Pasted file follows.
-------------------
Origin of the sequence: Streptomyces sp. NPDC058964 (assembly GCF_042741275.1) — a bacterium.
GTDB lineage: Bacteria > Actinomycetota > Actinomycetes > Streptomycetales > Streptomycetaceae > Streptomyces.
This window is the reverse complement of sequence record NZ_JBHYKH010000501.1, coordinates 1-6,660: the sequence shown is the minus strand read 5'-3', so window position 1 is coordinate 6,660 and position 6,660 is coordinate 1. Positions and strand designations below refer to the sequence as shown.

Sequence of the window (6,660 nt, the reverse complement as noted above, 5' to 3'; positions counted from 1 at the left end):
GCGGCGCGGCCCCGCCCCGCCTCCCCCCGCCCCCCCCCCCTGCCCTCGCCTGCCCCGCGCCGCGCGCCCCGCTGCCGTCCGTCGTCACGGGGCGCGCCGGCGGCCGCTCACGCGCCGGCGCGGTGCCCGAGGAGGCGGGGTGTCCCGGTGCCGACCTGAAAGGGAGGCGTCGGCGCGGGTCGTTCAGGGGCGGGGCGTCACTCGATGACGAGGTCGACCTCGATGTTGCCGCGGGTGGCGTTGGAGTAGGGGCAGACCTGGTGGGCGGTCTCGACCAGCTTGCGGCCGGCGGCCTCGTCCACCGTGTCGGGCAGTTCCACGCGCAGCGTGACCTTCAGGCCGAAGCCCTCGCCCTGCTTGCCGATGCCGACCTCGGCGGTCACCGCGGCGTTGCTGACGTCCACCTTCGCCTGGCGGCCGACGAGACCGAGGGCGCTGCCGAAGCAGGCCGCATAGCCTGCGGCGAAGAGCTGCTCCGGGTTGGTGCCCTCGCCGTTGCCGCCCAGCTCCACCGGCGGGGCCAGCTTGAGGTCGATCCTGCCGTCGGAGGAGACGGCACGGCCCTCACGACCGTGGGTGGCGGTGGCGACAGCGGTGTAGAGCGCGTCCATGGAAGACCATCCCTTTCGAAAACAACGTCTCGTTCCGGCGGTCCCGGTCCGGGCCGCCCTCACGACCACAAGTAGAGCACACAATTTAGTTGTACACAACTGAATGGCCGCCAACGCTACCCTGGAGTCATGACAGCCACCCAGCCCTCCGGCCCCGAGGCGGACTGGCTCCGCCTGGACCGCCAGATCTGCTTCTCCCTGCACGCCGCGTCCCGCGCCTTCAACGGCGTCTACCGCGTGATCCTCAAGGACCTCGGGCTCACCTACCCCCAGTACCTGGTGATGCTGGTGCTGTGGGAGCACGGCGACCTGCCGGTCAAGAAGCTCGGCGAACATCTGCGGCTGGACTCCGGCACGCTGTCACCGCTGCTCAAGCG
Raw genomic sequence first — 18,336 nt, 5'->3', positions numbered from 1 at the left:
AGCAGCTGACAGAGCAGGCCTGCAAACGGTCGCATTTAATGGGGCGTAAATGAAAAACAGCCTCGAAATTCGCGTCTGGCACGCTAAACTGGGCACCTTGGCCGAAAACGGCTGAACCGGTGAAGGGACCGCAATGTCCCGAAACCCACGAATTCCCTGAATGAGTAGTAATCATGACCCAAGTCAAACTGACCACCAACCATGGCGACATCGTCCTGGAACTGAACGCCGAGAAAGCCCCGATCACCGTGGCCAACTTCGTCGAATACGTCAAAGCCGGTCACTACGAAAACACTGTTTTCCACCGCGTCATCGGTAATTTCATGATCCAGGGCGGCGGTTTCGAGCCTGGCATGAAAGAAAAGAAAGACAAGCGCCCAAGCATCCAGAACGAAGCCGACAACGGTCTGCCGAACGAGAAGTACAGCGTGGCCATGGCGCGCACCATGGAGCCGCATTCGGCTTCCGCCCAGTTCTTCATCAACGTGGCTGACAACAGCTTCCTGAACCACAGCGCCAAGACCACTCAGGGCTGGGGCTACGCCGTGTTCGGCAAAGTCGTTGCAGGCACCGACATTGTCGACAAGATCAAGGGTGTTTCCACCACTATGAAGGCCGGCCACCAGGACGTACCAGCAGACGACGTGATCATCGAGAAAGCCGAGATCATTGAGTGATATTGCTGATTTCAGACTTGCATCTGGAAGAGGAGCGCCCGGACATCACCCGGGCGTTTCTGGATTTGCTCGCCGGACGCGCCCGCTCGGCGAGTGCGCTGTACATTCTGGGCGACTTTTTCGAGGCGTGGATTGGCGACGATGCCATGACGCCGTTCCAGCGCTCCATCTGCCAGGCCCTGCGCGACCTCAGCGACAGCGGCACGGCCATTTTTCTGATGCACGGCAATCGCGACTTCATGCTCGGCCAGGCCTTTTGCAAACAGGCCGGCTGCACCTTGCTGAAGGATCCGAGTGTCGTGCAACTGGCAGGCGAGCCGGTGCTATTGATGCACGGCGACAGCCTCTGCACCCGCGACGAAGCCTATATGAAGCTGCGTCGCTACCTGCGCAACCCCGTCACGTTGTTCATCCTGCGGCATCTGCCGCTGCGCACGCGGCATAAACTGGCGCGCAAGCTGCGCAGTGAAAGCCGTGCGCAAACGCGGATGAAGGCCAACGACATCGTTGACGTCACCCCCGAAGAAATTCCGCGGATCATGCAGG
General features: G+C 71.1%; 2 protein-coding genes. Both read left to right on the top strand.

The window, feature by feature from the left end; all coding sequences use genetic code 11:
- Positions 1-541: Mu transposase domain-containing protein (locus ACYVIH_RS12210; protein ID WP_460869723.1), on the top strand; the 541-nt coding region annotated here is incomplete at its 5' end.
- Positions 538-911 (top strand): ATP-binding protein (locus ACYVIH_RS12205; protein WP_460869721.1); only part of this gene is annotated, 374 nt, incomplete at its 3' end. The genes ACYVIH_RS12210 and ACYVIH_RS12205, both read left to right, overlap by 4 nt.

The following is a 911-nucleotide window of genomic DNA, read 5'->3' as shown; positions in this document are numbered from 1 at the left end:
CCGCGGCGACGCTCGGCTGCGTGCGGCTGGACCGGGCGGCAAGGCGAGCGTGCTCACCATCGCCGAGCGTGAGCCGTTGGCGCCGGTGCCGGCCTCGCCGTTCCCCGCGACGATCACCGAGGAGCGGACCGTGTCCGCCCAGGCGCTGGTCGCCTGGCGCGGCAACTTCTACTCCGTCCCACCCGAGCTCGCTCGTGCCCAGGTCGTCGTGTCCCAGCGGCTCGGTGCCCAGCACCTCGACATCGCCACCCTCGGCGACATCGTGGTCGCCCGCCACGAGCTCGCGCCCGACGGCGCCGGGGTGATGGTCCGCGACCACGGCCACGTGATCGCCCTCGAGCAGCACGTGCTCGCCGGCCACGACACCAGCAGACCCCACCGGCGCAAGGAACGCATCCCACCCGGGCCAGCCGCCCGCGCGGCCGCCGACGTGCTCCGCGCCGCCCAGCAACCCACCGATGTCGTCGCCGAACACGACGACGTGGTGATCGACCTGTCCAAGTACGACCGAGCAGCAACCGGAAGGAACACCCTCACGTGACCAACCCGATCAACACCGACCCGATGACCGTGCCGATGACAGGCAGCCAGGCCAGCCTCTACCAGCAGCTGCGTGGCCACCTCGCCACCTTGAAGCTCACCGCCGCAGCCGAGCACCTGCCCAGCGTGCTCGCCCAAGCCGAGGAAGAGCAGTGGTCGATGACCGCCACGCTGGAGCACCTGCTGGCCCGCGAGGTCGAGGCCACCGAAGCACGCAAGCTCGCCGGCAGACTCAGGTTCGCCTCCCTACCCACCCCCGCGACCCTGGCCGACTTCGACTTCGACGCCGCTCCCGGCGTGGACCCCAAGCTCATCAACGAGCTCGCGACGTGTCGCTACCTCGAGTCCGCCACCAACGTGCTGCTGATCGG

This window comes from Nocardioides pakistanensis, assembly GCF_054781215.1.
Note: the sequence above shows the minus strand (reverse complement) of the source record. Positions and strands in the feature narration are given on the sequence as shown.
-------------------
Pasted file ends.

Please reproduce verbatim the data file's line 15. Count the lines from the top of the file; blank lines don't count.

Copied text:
Note: the sequence above shows the minus strand (reverse complement) of the source record. Positions and strands in the feature narration are given on the sequence as shown.